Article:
Thursday, November 09, 2006

The Wrong Answer

I recently had to do a lot of phone screens for an entry-level position. The screening process included one particular question that seemed to trip up most candidates.

The question was:

Tell me about a time you had to multi-task.

When I would ask the question exactly as it was written, invariably the answer would come back too general. Rather than provide an example, per the question, the candidate would usually just give a kind of stock answer about how they "always" do that or "did it all the time."

And honestly, I don't really care, but this particular hiring manager was a stickler for the specific answer. Wanted the concrete example. So then I would have to ask the question again, and try to get them to describe one particular situation.

So in order to save time, rather than asking the question, getting the wrong style of answer, and then asking it again, I started saying this right off the bat:

Please tell me about a time you had to multi-task. I realize this might be a skill you had to use nearly every day in your previous position, but that's not what we are looking for with this question. Rather than a general sense of your skill in that area or what you did every day, we're really looking for a specific situation related to multi-tasking, like one project or particular period in time.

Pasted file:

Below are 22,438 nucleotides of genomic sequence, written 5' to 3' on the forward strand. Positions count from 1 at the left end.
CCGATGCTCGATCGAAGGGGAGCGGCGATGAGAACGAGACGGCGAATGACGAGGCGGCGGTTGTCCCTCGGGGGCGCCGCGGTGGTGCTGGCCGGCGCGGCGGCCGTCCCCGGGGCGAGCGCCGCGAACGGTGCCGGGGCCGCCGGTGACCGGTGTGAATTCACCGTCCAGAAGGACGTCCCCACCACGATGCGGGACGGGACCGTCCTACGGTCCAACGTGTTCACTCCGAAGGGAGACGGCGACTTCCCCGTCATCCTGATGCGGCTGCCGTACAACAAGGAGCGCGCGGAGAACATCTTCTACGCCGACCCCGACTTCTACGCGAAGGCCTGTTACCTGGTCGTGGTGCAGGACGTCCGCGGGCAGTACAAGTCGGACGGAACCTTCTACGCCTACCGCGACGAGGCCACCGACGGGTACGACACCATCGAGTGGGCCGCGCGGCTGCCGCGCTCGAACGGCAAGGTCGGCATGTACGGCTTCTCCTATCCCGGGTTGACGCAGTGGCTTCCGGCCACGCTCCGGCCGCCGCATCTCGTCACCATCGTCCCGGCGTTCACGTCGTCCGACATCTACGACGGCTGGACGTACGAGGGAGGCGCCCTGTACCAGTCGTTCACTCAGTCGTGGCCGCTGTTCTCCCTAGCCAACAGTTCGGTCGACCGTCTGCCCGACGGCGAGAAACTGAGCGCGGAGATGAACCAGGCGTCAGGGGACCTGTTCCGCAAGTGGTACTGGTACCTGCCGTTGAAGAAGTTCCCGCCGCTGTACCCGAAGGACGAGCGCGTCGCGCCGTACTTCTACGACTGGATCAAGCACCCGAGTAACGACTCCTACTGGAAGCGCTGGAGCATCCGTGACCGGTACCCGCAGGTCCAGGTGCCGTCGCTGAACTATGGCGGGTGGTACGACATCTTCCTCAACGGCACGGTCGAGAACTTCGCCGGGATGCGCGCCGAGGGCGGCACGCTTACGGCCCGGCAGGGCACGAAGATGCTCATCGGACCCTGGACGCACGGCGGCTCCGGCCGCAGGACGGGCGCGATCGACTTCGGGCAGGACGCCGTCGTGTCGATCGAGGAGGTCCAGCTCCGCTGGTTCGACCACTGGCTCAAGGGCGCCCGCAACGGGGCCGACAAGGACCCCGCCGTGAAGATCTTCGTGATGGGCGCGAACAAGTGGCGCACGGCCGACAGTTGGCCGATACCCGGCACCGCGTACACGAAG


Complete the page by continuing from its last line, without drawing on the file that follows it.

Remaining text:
And 3 out of 5 times, the candidate's response to this was:

"Oh, that's something I had to do EVERYDAY."

They gave me the answer I JUST TOLD THEM was the wrong answer.

Look, despite this whole blog, I AM ON YOUR SIDE. I don't like to be rejected and I don't want to reject you. You want a job and I want to help you get a job. Work gives a person purpose, least for the first week until you realize how small your paycheck is and it's going to be six months till you get benefits and can get that tooth fixed and the department head is a mouthbreather and the whole damn system starts to eat at your soul.

But I want you to have that first good week! I want to pass your resume onto the hiring manager!

So please: work with me. If words are coming out of my mouth, make your best effort to listen to ALL of them.

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